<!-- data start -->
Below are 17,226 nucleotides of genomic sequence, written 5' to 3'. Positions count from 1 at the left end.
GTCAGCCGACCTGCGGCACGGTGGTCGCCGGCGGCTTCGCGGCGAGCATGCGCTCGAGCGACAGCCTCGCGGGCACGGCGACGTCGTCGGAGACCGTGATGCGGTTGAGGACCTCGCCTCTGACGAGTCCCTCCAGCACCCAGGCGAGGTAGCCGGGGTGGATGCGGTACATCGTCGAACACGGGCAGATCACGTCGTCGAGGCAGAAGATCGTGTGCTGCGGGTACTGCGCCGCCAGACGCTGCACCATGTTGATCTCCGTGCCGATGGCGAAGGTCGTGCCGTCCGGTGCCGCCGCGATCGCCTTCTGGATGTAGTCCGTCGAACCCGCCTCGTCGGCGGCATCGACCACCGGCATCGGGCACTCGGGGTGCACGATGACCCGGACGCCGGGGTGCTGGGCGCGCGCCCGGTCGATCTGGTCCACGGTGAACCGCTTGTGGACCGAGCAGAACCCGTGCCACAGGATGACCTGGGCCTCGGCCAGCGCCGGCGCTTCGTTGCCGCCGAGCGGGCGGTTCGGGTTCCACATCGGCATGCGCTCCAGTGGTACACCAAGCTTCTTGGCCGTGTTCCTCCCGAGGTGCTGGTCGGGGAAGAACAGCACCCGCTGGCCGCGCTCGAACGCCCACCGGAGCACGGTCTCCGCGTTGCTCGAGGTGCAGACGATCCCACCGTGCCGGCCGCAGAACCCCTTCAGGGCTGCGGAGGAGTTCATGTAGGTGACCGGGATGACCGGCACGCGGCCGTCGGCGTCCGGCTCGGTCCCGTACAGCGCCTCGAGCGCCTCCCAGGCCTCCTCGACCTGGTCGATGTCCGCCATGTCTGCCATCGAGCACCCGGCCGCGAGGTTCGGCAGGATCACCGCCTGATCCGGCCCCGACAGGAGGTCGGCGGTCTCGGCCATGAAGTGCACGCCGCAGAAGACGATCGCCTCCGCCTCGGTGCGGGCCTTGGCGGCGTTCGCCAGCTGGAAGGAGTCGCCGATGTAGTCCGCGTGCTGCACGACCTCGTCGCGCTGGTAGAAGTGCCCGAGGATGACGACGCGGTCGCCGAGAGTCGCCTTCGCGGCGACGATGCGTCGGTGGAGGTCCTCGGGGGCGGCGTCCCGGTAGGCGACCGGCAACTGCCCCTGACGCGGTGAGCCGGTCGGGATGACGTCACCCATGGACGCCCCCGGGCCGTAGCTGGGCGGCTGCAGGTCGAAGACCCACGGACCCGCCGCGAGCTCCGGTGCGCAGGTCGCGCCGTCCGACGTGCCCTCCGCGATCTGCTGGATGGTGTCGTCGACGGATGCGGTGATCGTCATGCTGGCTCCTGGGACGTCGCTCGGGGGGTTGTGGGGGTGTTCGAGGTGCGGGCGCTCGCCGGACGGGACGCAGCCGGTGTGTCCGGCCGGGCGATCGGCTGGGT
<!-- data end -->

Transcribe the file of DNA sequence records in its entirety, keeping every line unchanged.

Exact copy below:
Below are 17,226 nucleotides of genomic sequence, written 5' to 3'. Positions count from 1 at the left end.
GTCAGCCGACCTGCGGCACGGTGGTCGCCGGCGGCTTCGCGGCGAGCATGCGCTCGAGCGACAGCCTCGCGGGCACGGCGACGTCGTCGGAGACCGTGATGCGGTTGAGGACCTCGCCTCTGACGAGTCCCTCCAGCACCCAGGCGAGGTAGCCGGGGTGGATGCGGTACATCGTCGAACACGGGCAGATCACGTCGTCGAGGCAGAAGATCGTGTGCTGCGGGTACTGCGCCGCCAGACGCTGCACCATGTTGATCTCCGTGCCGATGGCGAAGGTCGTGCCGTCCGGTGCCGCCGCGATCGCCTTCTGGATGTAGTCCGTCGAACCCGCCTCGTCGGCGGCATCGACCACCGGCATCGGGCACTCGGGGTGCACGATGACCCGGACGCCGGGGTGCTGGGCGCGCGCCCGGTCGATCTGGTCCACGGTGAACCGCTTGTGGACCGAGCAGAACCCGTGCCACAGGATGACCTGGGCCTCGGCCAGCGCCGGCGCTTCGTTGCCGCCGAGCGGGCGGTTCGGGTTCCACATCGGCATGCGCTCCAGTGGTACACCAAGCTTCTTGGCCGTGTTCCTCCCGAGGTGCTGGTCGGGGAAGAACAGCACCCGCTGGCCGCGCTCGAACGCCCACCGGAGCACGGTCTCCGCGTTGCTCGAGGTGCAGACGATCCCACCGTGCCGGCCGCAGAACCCCTTCAGGGCTGCGGAGGAGTTCATGTAGGTGACCGGGATGACCGGCACGCGGCCGTCGGCGTCCGGCTCGGTCCCGTACAGCGCCTCGAGCGCCTCCCAGGCCTCCTCGACCTGGTCGATGTCCGCCATGTCTGCCATCGAGCACCCGGCCGCGAGGTTCGGCAGGATCACCGCCTGATCCGGCCCCGACAGGAGGTCGGCGGTCTCGGCCATGAAGTGCACGCCGCAGAAGACGATCGCCTCCGCCTCGGTGCGGGCCTTGGCGGCGTTCGCCAGCTGGAAGGAGTCGCCGATGTAGTCCGCGTGCTGCACGACCTCGTCGCGCTGGTAGAAGTGCCCGAGGATGACGACGCGGTCGCCGAGAGTCGCCTTCGCGGCGACGATGCGTCGGTGGAGGTCCTCGGGGGCGGCGTCCCGGTAGGCGACCGGCAACTGCCCCTGACGCGGTGAGCCGGTCGGGATGACGTCACCCATGGACGCCCCCGGGCCGTAGCTGGGCGGCTGCAGGTCGAAGACCCACGGACCCGCCGCGAGCTCCGGTGCGCAGGTCGCGCCGTCCGACGTGCCCTCCGCGATCTGCTGGATGGTGTCGTCGACGGATGCGGTGATCGTCATGCTGGCTCCTGGGACGTCGCTCGGGGGGTTGTGGGGGTGTTCGAGGTGCGGGCGCTCGCCGGACGGGACGCAGCCGGTGTGTCCGGCCGGGCGATCGGCTGGGT